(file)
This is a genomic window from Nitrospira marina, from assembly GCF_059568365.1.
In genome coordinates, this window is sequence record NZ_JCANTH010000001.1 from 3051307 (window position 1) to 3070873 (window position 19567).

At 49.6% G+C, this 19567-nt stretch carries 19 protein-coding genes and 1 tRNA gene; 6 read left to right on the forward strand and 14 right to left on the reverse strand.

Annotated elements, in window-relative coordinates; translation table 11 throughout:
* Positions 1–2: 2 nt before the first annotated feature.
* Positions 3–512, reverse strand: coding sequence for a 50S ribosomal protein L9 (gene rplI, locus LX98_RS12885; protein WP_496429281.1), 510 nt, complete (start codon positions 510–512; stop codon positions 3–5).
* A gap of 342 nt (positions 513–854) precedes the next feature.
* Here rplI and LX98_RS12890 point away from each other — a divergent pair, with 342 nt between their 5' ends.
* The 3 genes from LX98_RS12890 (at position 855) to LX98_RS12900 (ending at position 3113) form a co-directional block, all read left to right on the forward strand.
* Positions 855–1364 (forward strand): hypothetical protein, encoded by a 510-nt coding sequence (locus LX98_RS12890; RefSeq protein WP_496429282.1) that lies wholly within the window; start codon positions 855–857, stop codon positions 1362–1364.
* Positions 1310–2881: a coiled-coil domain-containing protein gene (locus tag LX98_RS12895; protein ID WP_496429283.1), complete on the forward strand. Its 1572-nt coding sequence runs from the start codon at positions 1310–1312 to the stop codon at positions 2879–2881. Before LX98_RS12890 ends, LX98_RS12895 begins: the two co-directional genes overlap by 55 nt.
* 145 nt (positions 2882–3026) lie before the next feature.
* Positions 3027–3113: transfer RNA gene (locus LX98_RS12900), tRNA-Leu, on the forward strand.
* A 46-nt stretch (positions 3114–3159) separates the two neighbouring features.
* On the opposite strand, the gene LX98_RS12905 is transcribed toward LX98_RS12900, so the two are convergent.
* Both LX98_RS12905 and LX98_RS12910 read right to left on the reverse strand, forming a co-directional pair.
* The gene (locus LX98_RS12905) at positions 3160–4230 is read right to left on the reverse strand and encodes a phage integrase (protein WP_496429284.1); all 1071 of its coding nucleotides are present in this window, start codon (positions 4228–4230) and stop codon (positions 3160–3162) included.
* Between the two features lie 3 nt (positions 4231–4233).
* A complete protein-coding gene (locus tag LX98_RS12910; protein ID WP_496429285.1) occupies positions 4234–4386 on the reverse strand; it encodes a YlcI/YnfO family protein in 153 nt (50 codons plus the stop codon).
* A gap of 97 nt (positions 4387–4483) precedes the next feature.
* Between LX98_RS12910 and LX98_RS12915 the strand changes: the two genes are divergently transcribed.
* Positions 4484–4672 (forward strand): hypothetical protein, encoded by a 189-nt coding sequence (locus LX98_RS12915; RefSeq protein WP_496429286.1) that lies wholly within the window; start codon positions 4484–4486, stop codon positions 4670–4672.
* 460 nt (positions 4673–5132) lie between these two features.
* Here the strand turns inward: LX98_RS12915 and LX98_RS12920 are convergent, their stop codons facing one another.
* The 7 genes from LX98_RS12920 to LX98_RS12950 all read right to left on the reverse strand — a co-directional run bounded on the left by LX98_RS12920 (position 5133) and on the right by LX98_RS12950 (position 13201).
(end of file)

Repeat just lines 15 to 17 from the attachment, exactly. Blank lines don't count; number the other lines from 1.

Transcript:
* On the opposite strand, the gene LX98_RS12905 is transcribed toward LX98_RS12900, so the two are convergent.
* Both LX98_RS12905 and LX98_RS12910 read right to left on the reverse strand, forming a co-directional pair.
* The gene (locus LX98_RS12905) at positions 3160–4230 is read right to left on the reverse strand and encodes a phage integrase (protein WP_496429284.1); all 1071 of its coding nucleotides are present in this window, start codon (positions 4228–4230) and stop codon (positions 3160–3162) included.